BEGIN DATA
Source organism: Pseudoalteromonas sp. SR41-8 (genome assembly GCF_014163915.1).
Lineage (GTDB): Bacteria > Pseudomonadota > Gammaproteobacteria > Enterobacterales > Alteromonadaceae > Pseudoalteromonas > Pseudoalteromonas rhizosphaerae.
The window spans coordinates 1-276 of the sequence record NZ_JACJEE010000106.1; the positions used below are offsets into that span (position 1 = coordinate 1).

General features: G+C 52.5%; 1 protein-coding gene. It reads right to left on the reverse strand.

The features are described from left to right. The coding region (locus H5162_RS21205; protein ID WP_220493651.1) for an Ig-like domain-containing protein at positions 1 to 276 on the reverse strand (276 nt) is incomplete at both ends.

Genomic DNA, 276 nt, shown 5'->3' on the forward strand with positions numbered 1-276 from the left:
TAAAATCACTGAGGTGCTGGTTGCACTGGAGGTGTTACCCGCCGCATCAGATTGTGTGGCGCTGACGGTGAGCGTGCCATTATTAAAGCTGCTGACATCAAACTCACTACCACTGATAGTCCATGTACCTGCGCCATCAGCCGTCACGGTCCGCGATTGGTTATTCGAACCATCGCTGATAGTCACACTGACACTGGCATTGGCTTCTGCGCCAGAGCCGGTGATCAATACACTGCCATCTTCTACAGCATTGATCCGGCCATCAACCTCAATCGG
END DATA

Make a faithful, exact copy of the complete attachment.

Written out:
Source organism: Pseudoalteromonas sp. SR41-8 (genome assembly GCF_014163915.1).
Lineage (GTDB): Bacteria > Pseudomonadota > Gammaproteobacteria > Enterobacterales > Alteromonadaceae > Pseudoalteromonas > Pseudoalteromonas rhizosphaerae.
The window spans coordinates 1-276 of the sequence record NZ_JACJEE010000106.1; the positions used below are offsets into that span (position 1 = coordinate 1).

General features: G+C 52.5%; 1 protein-coding gene. It reads right to left on the reverse strand.

The features are described from left to right. The coding region (locus H5162_RS21205; protein ID WP_220493651.1) for an Ig-like domain-containing protein at positions 1 to 276 on the reverse strand (276 nt) is incomplete at both ends.

Genomic DNA, 276 nt, shown 5'->3' on the forward strand with positions numbered 1-276 from the left:
TAAAATCACTGAGGTGCTGGTTGCACTGGAGGTGTTACCCGCCGCATCAGATTGTGTGGCGCTGACGGTGAGCGTGCCATTATTAAAGCTGCTGACATCAAACTCACTACCACTGATAGTCCATGTACCTGCGCCATCAGCCGTCACGGTCCGCGATTGGTTATTCGAACCATCGCTGATAGTCACACTGACACTGGCATTGGCTTCTGCGCCAGAGCCGGTGATCAATACACTGCCATCTTCTACAGCATTGATCCGGCCATCAACCTCAATCGG